A woman leaves a grocery store Friday, May 15, 2015 in Montreal. FILE PHOTO.THE CANADIAN PRESS/Ryan Remiorz

Montreal’s citywide plastic bag ban starts now

Montreal’s citywide ban on plastic shopping bags comes into effect Jan. 1, 2018

Montreal implemented its long-planned ban on plastic bags on Monday, making it the first major Canadian city to do so.

The ban covers the distribution of lightweight plastic bags with a thickness of less than 50 microns as well as biodegradable bags, which contain an additive that causes them to decompose in heat and light.

There is an exception for the thin bags that are used in grocery stores to transport fruit and vegetables to the cash register or to wrap up meat.

City officials say lost or abandoned plastic bags are a visual nuisance that cause considerable harm to terrestrial and marine ecosystems and often end up in landfills.

“We use roughly 2 billion of these bags annually and only 14 per cent are reintegrated in recycling plants,” said Jean-Francois Parenteau, the city council member responsible for the environment.

Former mayor Denis Coderre announced the ban in February 2016, and city council adopted the resolution in August.

Parenteau said that has given merchants plenty of time to prepare.

“As (they knew) the regulation was coming, the bag orders in big chains were already made for some time, so they are ready to respond on Jan. 1,” he said in a recent phone interview.

City officials say the ban is intended to encourage people to move away from single-use products and to adopt reuseable bags.

Thicker plastic bags, paper bags and cardboard boxes will also be allowed.

While the measure comes into effect on New Year’s Day, merchants have a six-month grace period to comply with the new rules.

After June 5, they could face fines of up to $1,000 for an individual and $2,000 for a corporation for a first offence.

Victoria has also announced its intention to ban plastic bags beginning in July 2018, while Vancouver is mulling the issue.

Several smaller Canadian municipalities have also imposed their own bans, while Toronto tried and failed to do so in 2012.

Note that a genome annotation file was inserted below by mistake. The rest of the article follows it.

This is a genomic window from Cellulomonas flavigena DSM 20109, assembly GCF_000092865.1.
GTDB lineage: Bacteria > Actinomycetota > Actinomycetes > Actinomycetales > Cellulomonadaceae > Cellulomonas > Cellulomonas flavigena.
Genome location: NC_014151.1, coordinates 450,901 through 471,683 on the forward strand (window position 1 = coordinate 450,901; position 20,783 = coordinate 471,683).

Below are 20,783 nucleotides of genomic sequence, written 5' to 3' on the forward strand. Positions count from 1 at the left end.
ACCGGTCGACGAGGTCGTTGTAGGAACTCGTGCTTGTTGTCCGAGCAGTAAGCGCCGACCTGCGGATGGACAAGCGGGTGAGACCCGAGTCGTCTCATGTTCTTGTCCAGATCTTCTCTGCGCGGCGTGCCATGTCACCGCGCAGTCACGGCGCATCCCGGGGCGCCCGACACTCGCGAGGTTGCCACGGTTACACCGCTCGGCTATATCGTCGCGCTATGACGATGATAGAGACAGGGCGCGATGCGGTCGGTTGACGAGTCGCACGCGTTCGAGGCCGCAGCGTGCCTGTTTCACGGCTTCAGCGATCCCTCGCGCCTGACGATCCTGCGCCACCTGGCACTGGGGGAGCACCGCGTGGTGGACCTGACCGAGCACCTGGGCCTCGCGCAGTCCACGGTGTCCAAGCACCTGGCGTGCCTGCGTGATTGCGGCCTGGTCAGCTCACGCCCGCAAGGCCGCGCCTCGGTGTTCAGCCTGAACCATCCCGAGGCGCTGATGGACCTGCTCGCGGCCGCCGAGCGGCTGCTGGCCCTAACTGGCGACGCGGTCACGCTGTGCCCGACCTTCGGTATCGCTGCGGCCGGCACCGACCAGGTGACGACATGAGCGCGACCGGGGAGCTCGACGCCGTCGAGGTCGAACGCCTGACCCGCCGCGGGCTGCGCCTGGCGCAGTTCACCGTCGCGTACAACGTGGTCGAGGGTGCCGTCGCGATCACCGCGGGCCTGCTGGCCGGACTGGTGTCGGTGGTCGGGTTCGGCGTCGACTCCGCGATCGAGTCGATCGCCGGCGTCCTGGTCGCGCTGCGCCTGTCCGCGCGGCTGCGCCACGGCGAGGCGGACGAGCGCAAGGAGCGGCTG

Retail and plastic industry advocates have opposed the bans, arguing they are unnecessary as well as troublesome for businesses and consumers.

The Canadian Plastics Industry Association’s website argues that most shopping bags are reused and recycled, and that other measures to reduce the number of plastic bags have already been successful.

The Canadian Press

Like us on Facebook and follow us on Twitter.

Just Posted

Two Nuxalk artists awarded YVR Art Foundation scholarships

Several Nuxalk artists have won the award, some more than once

Convicted animal abuser to return to B.C. court May 21

Catherine Jessica Adams is facing a breach of probation charge

Concerns over democracy as Senate committee votes to nix oil tanker ban

Critics of the Senate’s recommendation to kill Bill C-48 say it goes against popular will

Open casting call issued for Trevor Mack’s first feature-length film

All Indigenous actors, preferably local Chilcotin people, are needed for Portraits From A Fire’s cast

New ferry to B.C.’s central coast sets sail, a year late and $20M over budget

Northern Sea Wolf will cost $76 million when it hits the waters in June

Killer of Calgary mother, daughter gets no parole for 50 years

A jury found Edward Downey guilty last year in the deaths of Sara Baillie, 34, and five-year-old Taliyah Marsman

Cost jumps 35% for Trans-Canada Highway widening in B.C.

Revelstoke-area stretch first awarded under new union deal

Is vegan food a human right? Ontario firefighter battling B.C. blaze argues it is

Adam Knauff says he had to go hungry some days because there was no vegan food

Winds helping in battle against fire threatening northern Alberta town

Nearly 5,000 people have cleared out of High Level and nearby First Nation

B.C. sends 267 firefighters to help battle Alberta wildfires

Out of control fires have forced evacuations in the province

LETTER: Fletcher ‘blurs reality’ on B.C. union public construction

Bridge, highway projects awarded to companies, not unions

Terrace hospital’s business plan approved

Health Minister’s announcement opens door to construction phase

Federal government funds millions to help B.C. police spot drugged driving

Many police departments have expressed wariness about using the only government-approved roadside test

Most Read